The Bara Imambara can be accessed through two large gateways, at one end of which lies the grand Asafi Mosque, on the other side is the large baori. Beyond the small entrance, to the left of the central hall, lies the intriguing labyrinth leading to the Bhul Bhulaiya which is the major attraction here. It is an enticing network of narrow passageways winding its way inside the upper floor of the monument's structure, eventually leading to the rooftop. The panoramic view of the City of Nawab from the roof is spectacular enough to take your breath away.

Beyond the Bara Imambara is the imposing and unusual gateway called the Rumi Darwaza. It is believed to be a copy of the entrance gate in Istanbul. It is named Rumi Darwaza as Rumi is the term Muslims applied to Istanbul when it was still located in the Byzantine Empire. Across the road is a beautiful white mosque, the Tila Wali Masjid. It is a deceptively shallow building constructed in 1680. Its interior is periodically repainted with unique designs. The roof of the Imambara is made up of rice husk which makes this structure unique.

Tips For Visiting Bara Imambara

1. Being a religious place, tourists are expected to cover their heads with proper clothes before entering the Imambara. These cloths are available at the main gate. You also need to take off your shoes before entering the shrine. 

2. Carry a torch with you for exploring the baori and the Bhul Bhulaiya.

3. It is advised to hire a guide to prevent from getting lost in the Bhul Bhulaiya. The guide will explain each structure in great detail.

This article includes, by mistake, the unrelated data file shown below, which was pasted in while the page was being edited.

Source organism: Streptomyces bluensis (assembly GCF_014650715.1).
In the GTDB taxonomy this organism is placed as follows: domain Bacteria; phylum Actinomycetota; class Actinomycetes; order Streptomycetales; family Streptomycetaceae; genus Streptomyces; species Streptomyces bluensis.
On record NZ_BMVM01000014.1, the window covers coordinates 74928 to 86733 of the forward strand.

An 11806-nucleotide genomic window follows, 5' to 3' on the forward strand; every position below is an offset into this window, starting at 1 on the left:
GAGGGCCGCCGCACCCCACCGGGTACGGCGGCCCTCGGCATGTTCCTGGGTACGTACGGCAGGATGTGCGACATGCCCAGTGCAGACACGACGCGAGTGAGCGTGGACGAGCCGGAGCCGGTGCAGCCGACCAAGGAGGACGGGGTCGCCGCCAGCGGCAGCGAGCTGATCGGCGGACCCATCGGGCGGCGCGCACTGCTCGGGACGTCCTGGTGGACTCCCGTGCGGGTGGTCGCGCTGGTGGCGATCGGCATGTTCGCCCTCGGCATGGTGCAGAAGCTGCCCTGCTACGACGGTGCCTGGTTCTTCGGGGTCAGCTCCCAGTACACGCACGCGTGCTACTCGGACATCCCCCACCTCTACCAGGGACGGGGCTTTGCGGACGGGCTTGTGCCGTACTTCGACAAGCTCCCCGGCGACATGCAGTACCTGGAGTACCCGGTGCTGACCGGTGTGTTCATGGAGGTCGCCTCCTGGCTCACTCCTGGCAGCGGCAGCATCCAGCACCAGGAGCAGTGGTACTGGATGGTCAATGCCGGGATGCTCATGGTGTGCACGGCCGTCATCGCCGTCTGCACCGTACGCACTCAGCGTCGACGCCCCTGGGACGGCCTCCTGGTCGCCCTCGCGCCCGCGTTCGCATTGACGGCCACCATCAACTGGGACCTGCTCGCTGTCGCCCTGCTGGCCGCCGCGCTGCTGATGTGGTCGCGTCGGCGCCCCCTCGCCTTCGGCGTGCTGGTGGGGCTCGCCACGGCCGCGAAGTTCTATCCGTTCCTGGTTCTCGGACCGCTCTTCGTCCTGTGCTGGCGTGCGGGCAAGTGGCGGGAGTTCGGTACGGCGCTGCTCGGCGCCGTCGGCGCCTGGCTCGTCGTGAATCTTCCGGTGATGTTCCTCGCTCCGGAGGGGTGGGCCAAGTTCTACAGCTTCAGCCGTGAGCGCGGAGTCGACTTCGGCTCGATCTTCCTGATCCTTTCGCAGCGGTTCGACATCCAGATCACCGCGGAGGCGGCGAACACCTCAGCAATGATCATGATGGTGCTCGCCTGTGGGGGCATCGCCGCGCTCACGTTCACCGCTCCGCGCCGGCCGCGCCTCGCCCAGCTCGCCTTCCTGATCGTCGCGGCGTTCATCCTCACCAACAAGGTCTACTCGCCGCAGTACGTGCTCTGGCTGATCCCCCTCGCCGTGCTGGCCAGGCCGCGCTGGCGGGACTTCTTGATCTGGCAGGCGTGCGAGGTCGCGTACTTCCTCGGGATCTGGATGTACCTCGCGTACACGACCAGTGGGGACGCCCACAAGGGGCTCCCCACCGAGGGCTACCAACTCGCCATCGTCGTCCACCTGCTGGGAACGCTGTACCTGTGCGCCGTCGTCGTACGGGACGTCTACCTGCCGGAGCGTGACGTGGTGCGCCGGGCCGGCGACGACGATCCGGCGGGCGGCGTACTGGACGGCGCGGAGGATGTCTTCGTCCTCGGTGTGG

How To Reach Bara Imambara

You can opt for buses, taxis, auto rickshaws and cycle rickshaws to reach Bara Imambara from any part of Lucknow. The local bus can be taken from the Alambagh bus stand which will directly take you to the Imambara. 

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Aftab Alam 8 months ago
I visited recently BARA IMAM BARA..... amazing place... So Beautiful garden...... And Bhool Bhulaiya was fantastic...... Beautiful and wonderful place.... You should must visit to see it's beauty
Great Entrepreneur 9 months ago
Hi there, I like your content about Bara Imambara and that was so amazing to visit it and I love to be there. "Link Hidden"
gauranshi srivastava 1 year ago
The Bara Imambara is a part of the heritage walk in Lucknow. I visited the place in November which is a pleasant time in Uttar Pradesh. Winter is the best season to explore the heritage walk of the city. Definitely visit the Chhota Imambada and chowk nearby and indulge in exquisite Lucknawi cuisine and chikankari. Having a guide will help since the Imamabada is famous for its labyrinth. The monument is huge with a large number of staircases, so it would be a good idea to carry water with you.

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Q. Please tell me Bara Imambara week me kis din band rahta hai ? In English Please Tell Me In Which Days Of Week Bara Imambara Close ..? Please tell me emergency